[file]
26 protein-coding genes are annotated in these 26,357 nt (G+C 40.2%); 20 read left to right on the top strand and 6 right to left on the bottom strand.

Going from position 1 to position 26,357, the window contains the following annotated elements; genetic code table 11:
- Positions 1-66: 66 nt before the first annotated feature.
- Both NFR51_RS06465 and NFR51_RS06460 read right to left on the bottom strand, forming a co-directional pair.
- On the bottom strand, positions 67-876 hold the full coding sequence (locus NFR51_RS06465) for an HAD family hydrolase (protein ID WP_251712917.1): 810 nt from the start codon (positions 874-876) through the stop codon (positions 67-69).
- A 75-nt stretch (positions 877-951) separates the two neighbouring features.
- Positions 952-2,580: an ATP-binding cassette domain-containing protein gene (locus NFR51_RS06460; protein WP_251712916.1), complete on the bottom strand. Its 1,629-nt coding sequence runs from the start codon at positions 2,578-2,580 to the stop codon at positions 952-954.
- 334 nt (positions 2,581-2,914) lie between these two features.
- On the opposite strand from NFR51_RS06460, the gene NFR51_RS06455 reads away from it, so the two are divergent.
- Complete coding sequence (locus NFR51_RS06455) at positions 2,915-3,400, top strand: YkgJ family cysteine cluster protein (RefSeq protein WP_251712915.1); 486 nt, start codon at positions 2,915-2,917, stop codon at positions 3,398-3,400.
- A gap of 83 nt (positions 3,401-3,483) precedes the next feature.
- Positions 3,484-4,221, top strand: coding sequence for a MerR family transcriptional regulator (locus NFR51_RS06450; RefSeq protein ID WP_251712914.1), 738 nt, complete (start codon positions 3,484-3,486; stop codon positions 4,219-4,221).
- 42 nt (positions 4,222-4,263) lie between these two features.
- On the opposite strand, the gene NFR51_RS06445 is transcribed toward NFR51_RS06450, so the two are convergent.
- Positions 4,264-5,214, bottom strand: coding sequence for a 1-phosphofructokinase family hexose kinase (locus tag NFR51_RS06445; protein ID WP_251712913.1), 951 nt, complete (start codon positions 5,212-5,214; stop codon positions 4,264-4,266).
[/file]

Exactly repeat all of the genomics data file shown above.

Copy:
26 protein-coding genes are annotated in these 26,357 nt (G+C 40.2%); 20 read left to right on the top strand and 6 right to left on the bottom strand.

Going from position 1 to position 26,357, the window contains the following annotated elements; genetic code table 11:
- Positions 1-66: 66 nt before the first annotated feature.
- Both NFR51_RS06465 and NFR51_RS06460 read right to left on the bottom strand, forming a co-directional pair.
- On the bottom strand, positions 67-876 hold the full coding sequence (locus NFR51_RS06465) for an HAD family hydrolase (protein ID WP_251712917.1): 810 nt from the start codon (positions 874-876) through the stop codon (positions 67-69).
- A 75-nt stretch (positions 877-951) separates the two neighbouring features.
- Positions 952-2,580: an ATP-binding cassette domain-containing protein gene (locus NFR51_RS06460; protein WP_251712916.1), complete on the bottom strand. Its 1,629-nt coding sequence runs from the start codon at positions 2,578-2,580 to the stop codon at positions 952-954.
- 334 nt (positions 2,581-2,914) lie between these two features.
- On the opposite strand from NFR51_RS06460, the gene NFR51_RS06455 reads away from it, so the two are divergent.
- Complete coding sequence (locus NFR51_RS06455) at positions 2,915-3,400, top strand: YkgJ family cysteine cluster protein (RefSeq protein WP_251712915.1); 486 nt, start codon at positions 2,915-2,917, stop codon at positions 3,398-3,400.
- A gap of 83 nt (positions 3,401-3,483) precedes the next feature.
- Positions 3,484-4,221, top strand: coding sequence for a MerR family transcriptional regulator (locus NFR51_RS06450; RefSeq protein ID WP_251712914.1), 738 nt, complete (start codon positions 3,484-3,486; stop codon positions 4,219-4,221).
- 42 nt (positions 4,222-4,263) lie between these two features.
- On the opposite strand, the gene NFR51_RS06445 is transcribed toward NFR51_RS06450, so the two are convergent.
- Positions 4,264-5,214, bottom strand: coding sequence for a 1-phosphofructokinase family hexose kinase (locus tag NFR51_RS06445; protein ID WP_251712913.1), 951 nt, complete (start codon positions 5,212-5,214; stop codon positions 4,264-4,266).